Activists say Syrian forces have shelled two central districts in the city of Homs, even as a hard-won UN-backed ceasefire entered its third day.
The overnight bombardment of the city's Jurat al-Shayah and al-Qarabis neighbourhoods continued into the morning, wounding several people, the British-based Syrian Observatory for Human Rights said on Saturday.
"I have heard eight shells fall in the past hour," Karm Abu Rabea, a resident activist who lives in an adjacent neighbourhood, told the Reuters news agency.
The UN Security Council is expected to vote later on Saturday on a revised Western-drafted resolution allowing a ceasefire observer mission in Syria even though Russia's support remained in doubt.
The United States called for the vote after a second day of wrangling with Russia over security guarantees for the first 30 unarmed military monitors that Kofi Annan, the UN-Arab League peace envoy, wants in Syria early next week.
The United States called for the vote at 15:00 GMT on Saturday, but Vitaly Churkin, Russia's ambassador to the UN, said he was not "completely satisfied", describing negotiations as "rather difficult".
UN resolution debate
Diplomats at the United Nations Security Council are debating a draft resolution that would establish a preliminary, 30-strong unarmed military observer force in Syria aimed at implementing the ceasefire plan negotiated by envoy Kofi Annan. Read the draft here.
Russia and China have twice used their veto rights as permanent members to block a tougher stance by the council against the Syrian government, but both countries have expressed support for a peace plan devised by Annan.
The two countries had earlier submitted alternative draft resolutions for the vote by the 15-member body on the proposed deployment of 30 observers to Syria to monitor a ceasefire implemented as part of a UN-Arab League peace plan.
The United States-proposed resolution, backed by Britain, France, Germany, and others, registered a draft resolution that demanded "full, unimpeded, and immediate freedom of movement" for an observer mission.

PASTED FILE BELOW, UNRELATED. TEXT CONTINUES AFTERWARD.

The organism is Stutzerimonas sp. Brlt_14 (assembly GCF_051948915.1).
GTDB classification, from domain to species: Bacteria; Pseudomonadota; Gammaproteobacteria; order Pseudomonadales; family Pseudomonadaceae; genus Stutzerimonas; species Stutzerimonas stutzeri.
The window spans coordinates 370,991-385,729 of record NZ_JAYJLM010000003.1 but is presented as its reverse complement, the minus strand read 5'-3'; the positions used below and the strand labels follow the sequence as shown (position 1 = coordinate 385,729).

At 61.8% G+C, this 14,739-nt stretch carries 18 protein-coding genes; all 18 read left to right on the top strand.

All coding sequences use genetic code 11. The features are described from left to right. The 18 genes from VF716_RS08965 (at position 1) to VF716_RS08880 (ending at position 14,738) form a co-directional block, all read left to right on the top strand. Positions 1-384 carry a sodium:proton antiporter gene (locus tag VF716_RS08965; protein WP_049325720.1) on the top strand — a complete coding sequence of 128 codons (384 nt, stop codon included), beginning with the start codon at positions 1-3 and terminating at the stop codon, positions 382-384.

It warned of "further measures" if Assad's government did not "implement visibly" the commitments made under Annan's peace plan.
'Boots on the ground'
Russia, which has stood by Damascus throughout its crackdown on an anti-government uprising, later distributed another version of the resolution, taking out the demand for "unimpeded" access and any reference to measures that could be taken if the Syrian government was deemed to be in non-compliance with the resolution.
It also took out condemnation of alleged human rights abuses in Syria.
Churkin said his country favoured a brief resolution that would get "some boots on the ground" in the form of the advance observer mission, with the mandate of the full mission to be debated later.
Annan has urged the council to call on Assad to implement all portions of his six-point peace plan that has nominally been accepted by the government and parts of the opposition.
Annan's plan includes, among other things, the requirement that troops and heavy weapons be withdrawn from Syria's cities in order to curb the government crackdown.
The rival resolutions authorise the deployment of up to 30 unarmed military observers. The UN eventually wants at least 200 monitors in the country where it says more than 9,000 people have been killed in the past 13 months.
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|William A. Cook|